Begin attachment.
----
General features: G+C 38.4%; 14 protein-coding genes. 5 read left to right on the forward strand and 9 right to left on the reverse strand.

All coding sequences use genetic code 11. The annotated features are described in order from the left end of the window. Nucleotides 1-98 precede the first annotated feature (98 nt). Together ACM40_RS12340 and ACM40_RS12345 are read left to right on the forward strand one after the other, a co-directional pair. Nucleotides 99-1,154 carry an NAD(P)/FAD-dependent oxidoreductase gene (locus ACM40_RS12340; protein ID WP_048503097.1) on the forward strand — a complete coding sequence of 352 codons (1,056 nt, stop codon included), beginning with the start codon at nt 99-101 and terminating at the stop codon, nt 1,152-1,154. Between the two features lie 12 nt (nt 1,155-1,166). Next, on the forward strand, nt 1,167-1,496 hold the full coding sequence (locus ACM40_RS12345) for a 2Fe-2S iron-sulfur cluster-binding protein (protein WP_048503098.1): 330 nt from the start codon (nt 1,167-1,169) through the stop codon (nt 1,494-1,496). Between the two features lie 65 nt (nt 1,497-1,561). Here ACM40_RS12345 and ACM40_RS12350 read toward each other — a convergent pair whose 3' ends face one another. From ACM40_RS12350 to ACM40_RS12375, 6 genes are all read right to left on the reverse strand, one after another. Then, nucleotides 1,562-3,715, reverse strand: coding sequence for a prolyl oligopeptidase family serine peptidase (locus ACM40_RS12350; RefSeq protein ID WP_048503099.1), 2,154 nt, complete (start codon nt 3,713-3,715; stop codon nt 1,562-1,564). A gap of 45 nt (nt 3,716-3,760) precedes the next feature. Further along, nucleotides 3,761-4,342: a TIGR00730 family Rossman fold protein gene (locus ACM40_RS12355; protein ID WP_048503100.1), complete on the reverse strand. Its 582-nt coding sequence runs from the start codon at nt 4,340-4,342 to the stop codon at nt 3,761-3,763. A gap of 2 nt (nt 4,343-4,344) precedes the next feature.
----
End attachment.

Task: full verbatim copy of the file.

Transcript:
General features: G+C 38.4%; 14 protein-coding genes. 5 read left to right on the forward strand and 9 right to left on the reverse strand.

All coding sequences use genetic code 11. The annotated features are described in order from the left end of the window. Nucleotides 1-98 precede the first annotated feature (98 nt). Together ACM40_RS12340 and ACM40_RS12345 are read left to right on the forward strand one after the other, a co-directional pair. Nucleotides 99-1,154 carry an NAD(P)/FAD-dependent oxidoreductase gene (locus ACM40_RS12340; protein ID WP_048503097.1) on the forward strand — a complete coding sequence of 352 codons (1,056 nt, stop codon included), beginning with the start codon at nt 99-101 and terminating at the stop codon, nt 1,152-1,154. Between the two features lie 12 nt (nt 1,155-1,166). Next, on the forward strand, nt 1,167-1,496 hold the full coding sequence (locus ACM40_RS12345) for a 2Fe-2S iron-sulfur cluster-binding protein (protein WP_048503098.1): 330 nt from the start codon (nt 1,167-1,169) through the stop codon (nt 1,494-1,496). Between the two features lie 65 nt (nt 1,497-1,561). Here ACM40_RS12345 and ACM40_RS12350 read toward each other — a convergent pair whose 3' ends face one another. From ACM40_RS12350 to ACM40_RS12375, 6 genes are all read right to left on the reverse strand, one after another. Then, nucleotides 1,562-3,715, reverse strand: coding sequence for a prolyl oligopeptidase family serine peptidase (locus ACM40_RS12350; RefSeq protein ID WP_048503099.1), 2,154 nt, complete (start codon nt 3,713-3,715; stop codon nt 1,562-1,564). A gap of 45 nt (nt 3,716-3,760) precedes the next feature. Further along, nucleotides 3,761-4,342: a TIGR00730 family Rossman fold protein gene (locus ACM40_RS12355; protein ID WP_048503100.1), complete on the reverse strand. Its 582-nt coding sequence runs from the start codon at nt 4,340-4,342 to the stop codon at nt 3,761-3,763. A gap of 2 nt (nt 4,343-4,344) precedes the next feature.